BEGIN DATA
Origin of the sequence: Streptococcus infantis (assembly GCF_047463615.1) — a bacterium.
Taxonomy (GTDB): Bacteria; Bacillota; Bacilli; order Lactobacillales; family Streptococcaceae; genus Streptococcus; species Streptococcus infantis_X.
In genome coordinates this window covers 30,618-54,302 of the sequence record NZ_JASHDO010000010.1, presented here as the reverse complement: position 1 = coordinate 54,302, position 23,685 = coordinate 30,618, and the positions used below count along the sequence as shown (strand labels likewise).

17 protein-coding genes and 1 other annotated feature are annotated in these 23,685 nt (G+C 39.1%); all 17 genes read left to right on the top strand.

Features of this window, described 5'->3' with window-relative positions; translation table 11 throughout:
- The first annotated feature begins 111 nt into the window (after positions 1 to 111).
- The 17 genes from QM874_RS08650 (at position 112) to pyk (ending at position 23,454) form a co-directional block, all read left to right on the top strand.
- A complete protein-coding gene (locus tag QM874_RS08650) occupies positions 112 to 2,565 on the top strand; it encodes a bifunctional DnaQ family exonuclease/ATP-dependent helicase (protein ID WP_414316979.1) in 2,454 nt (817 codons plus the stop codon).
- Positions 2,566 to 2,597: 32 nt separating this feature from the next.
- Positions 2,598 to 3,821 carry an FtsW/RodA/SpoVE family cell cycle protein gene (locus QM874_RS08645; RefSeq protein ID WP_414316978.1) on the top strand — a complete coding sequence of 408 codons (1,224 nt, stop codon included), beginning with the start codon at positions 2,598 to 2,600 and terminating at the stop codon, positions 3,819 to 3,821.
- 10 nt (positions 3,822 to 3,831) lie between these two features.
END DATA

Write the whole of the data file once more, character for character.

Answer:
Origin of the sequence: Streptococcus infantis (assembly GCF_047463615.1) — a bacterium.
Taxonomy (GTDB): Bacteria; Bacillota; Bacilli; order Lactobacillales; family Streptococcaceae; genus Streptococcus; species Streptococcus infantis_X.
In genome coordinates this window covers 30,618-54,302 of the sequence record NZ_JASHDO010000010.1, presented here as the reverse complement: position 1 = coordinate 54,302, position 23,685 = coordinate 30,618, and the positions used below count along the sequence as shown (strand labels likewise).

17 protein-coding genes and 1 other annotated feature are annotated in these 23,685 nt (G+C 39.1%); all 17 genes read left to right on the top strand.

Features of this window, described 5'->3' with window-relative positions; translation table 11 throughout:
- The first annotated feature begins 111 nt into the window (after positions 1 to 111).
- The 17 genes from QM874_RS08650 (at position 112) to pyk (ending at position 23,454) form a co-directional block, all read left to right on the top strand.
- A complete protein-coding gene (locus tag QM874_RS08650) occupies positions 112 to 2,565 on the top strand; it encodes a bifunctional DnaQ family exonuclease/ATP-dependent helicase (protein ID WP_414316979.1) in 2,454 nt (817 codons plus the stop codon).
- Positions 2,566 to 2,597: 32 nt separating this feature from the next.
- Positions 2,598 to 3,821 carry an FtsW/RodA/SpoVE family cell cycle protein gene (locus QM874_RS08645; RefSeq protein ID WP_414316978.1) on the top strand — a complete coding sequence of 408 codons (1,224 nt, stop codon included), beginning with the start codon at positions 2,598 to 2,600 and terminating at the stop codon, positions 3,819 to 3,821.
- 10 nt (positions 3,822 to 3,831) lie between these two features.